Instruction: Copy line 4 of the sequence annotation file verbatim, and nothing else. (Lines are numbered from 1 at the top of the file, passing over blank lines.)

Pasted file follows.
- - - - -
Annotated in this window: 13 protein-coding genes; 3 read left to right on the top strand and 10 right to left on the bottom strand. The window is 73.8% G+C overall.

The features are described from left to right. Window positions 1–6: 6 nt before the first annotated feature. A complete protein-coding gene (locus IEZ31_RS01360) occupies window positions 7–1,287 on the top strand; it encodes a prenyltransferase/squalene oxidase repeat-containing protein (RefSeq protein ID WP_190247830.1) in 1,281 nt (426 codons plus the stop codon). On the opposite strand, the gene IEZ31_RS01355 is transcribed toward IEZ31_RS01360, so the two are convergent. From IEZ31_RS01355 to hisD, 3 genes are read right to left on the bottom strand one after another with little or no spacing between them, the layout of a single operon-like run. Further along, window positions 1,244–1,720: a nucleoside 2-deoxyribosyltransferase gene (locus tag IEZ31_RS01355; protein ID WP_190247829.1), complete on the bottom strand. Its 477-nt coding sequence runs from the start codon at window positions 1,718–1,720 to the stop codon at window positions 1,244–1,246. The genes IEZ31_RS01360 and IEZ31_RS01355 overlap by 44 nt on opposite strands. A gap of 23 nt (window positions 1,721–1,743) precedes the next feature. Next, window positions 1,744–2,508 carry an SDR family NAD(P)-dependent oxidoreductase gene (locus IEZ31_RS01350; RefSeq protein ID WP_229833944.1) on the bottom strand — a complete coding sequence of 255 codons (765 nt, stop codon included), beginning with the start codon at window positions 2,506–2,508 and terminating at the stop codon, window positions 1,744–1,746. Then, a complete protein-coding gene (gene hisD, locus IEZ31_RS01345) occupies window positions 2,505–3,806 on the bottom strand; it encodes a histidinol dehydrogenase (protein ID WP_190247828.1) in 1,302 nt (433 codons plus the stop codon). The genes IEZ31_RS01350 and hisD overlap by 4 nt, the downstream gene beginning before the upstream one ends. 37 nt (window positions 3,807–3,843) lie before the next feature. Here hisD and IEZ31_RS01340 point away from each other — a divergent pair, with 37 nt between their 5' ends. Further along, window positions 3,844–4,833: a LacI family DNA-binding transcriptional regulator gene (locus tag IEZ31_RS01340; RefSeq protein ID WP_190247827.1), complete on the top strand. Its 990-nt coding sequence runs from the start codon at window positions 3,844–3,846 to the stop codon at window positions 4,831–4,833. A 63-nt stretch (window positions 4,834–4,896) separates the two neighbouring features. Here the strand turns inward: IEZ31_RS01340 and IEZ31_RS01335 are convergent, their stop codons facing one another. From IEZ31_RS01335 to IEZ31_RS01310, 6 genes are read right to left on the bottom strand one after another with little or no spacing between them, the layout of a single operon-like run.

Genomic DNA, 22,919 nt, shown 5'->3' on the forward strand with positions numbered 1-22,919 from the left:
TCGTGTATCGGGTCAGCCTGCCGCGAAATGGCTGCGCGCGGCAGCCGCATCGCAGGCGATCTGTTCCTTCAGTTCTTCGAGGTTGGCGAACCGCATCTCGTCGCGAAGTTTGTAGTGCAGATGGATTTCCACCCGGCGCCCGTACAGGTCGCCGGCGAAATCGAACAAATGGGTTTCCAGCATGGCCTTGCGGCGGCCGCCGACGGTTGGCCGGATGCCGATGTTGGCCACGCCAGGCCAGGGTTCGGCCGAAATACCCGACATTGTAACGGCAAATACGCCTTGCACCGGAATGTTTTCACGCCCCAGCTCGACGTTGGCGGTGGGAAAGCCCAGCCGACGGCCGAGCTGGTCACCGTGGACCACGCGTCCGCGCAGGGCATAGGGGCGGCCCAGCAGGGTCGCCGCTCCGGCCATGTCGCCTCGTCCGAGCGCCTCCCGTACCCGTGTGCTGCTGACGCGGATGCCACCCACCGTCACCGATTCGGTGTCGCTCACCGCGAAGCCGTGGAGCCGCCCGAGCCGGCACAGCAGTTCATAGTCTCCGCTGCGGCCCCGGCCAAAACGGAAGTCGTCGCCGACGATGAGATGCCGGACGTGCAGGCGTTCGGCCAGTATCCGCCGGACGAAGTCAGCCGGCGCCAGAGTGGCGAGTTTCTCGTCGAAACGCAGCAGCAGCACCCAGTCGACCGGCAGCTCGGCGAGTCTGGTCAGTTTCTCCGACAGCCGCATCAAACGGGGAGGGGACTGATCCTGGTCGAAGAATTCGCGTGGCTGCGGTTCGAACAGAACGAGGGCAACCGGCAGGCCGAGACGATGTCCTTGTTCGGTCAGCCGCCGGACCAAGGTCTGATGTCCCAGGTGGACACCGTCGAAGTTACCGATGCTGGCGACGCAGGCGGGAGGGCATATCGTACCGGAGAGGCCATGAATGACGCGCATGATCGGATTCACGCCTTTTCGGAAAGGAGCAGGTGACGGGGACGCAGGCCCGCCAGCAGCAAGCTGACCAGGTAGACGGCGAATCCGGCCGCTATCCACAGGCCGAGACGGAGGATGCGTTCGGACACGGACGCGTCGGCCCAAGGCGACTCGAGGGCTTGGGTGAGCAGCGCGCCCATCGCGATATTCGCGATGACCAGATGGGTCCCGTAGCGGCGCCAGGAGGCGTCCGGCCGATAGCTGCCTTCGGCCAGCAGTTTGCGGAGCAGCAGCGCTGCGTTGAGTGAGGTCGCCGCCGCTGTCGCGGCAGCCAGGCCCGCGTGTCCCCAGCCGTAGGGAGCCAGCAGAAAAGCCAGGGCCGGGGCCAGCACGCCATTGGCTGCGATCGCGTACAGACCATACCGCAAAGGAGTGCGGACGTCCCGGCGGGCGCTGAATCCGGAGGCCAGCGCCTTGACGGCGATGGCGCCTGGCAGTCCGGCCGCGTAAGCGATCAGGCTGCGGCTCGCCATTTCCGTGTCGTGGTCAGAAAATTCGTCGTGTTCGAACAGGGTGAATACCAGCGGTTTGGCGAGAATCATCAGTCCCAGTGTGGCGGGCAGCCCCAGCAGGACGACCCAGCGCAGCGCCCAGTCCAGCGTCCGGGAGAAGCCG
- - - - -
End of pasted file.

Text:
TCGTGTATCGGGTCAGCCTGCCGCGAAATGGCTGCGCGCGGCAGCCGCATCGCAGGCGATCTGTTCCTTCAGTTCTTCGAGGTTGGCGAACCGCATCTCGTCGCGAAGTTTGTAGTGCAGATGGATTTCCACCCGGCGCCCGTACAGGTCGCCGGCGAAATCGAACAAATGGGTTTCCAGCATGGCCTTGCGGCGGCCGCCGACGGTTGGCCGGATGCCGATGTTGGCCACGCCAGGCCAGGGTTCGGCCGAAATACCCGACATTGTAACGGCAAATACGCCTTGCACCGGAATGTTTTCACGCCCCAGCTCGACGTTGGCGGTGGGAAAGCCCAGCCGACGGCCGAGCTGGTCACCGTGGACCACGCGTCCGCGCAGGGCATAGGGGCGGCCCAGCAGGGTCGCCGCTCCGGCCATGTCGCCTCGTCCGAGCGCCTCCCGTACCCGTGTGCTGCTGACGCGGATGCCACCCACCGTCACCGATTCGGTGTCGCTCACCGCGAAGCCGTGGAGCCGCCCGAGCCGGCACAGCAGTTCATAGTCTCCGCTGCGGCCCCGGCCAAAACGGAAGTCGTCGCCGACGATGAGATGCCGGACGTGCAGGCGTTCGGCCAGTATCCGCCGGACGAAGTCAGCCGGCGCCAGAGTGGCGAGTTTCTCGTCGAAACGCAGCAGCAGCACCCAGTCGACCGGCAGCTCGGCGAGTCTGGTCAGTTTCTCCGACAGCCGCATCAAACGGGGAGGGGACTGATCCTGGTCGAAGAATTCGCGTGGCTGCGGTTCGAACAGAACGAGGGCAACCGGCAGGCCGAGACGATGTCCTTGTTCGGTCAGCCGCCGGACCAAGGTCTGATGTCCCAGGTGGACACCGTCGAAGTTACCGATGCTGGCGACGCAGGCGGGAGGGCATATCGTACCGGAGAGGCCATGAATGACGCGCATGATCGGATTCACGCCTTTTCGGAAAGGAGCAGGTGACGGGGACGCAGGCCCGCCAGCAGCAAGCTGACCAGGTAGACGGCGAATCCGGCCGCTATCCACAGGCCGAGACGGAGGATGCGTTCGGACACGGACGCGTCGGCCCAAGGCGACTCGAGGGCTTGGGTGAGCAGCGCGCCCATCGCGATATTCGCGATGACCAGATGGGTCCCGTAGCGGCGCCAGGAGGCGTCCGGCCGATAGCTGCCTTCGGCCAGCAGTTTGCGGAGCAGCAGCGCTGCGTTGAGTGAGGTCGCCGCCGCTGTCGCGGCAGCCAGGCCCGCGTGTCCCCAGCCGTAGGGAGCCAGCAGAAAAGCCAGGGCCGGGGCCAGCACGCCATTGGCTGCGATCGCGTACAGACCATACCGCAAAGGAGTGCGGACGTCCCGGCGGGCGCTGAATCCGGAGGCCAGCGCCTTGACGGCGATGGCGCCTGGCAGTCCGGCCGCGTAAGCGATCAGGCTGCGGCTCGCCATTTCCGTGTCGTGGTCAGAAAATTCGTCGTGTTCGAACAGGGTGAATACCAGCGGTTTGGCGAGAATCATCAGTCCCAGTGTGGCGGGCAGCCCCAGCAGGACGACCCAGCGCAGCGCCCAGTCCAGCGTCCGGGAGAAGCCG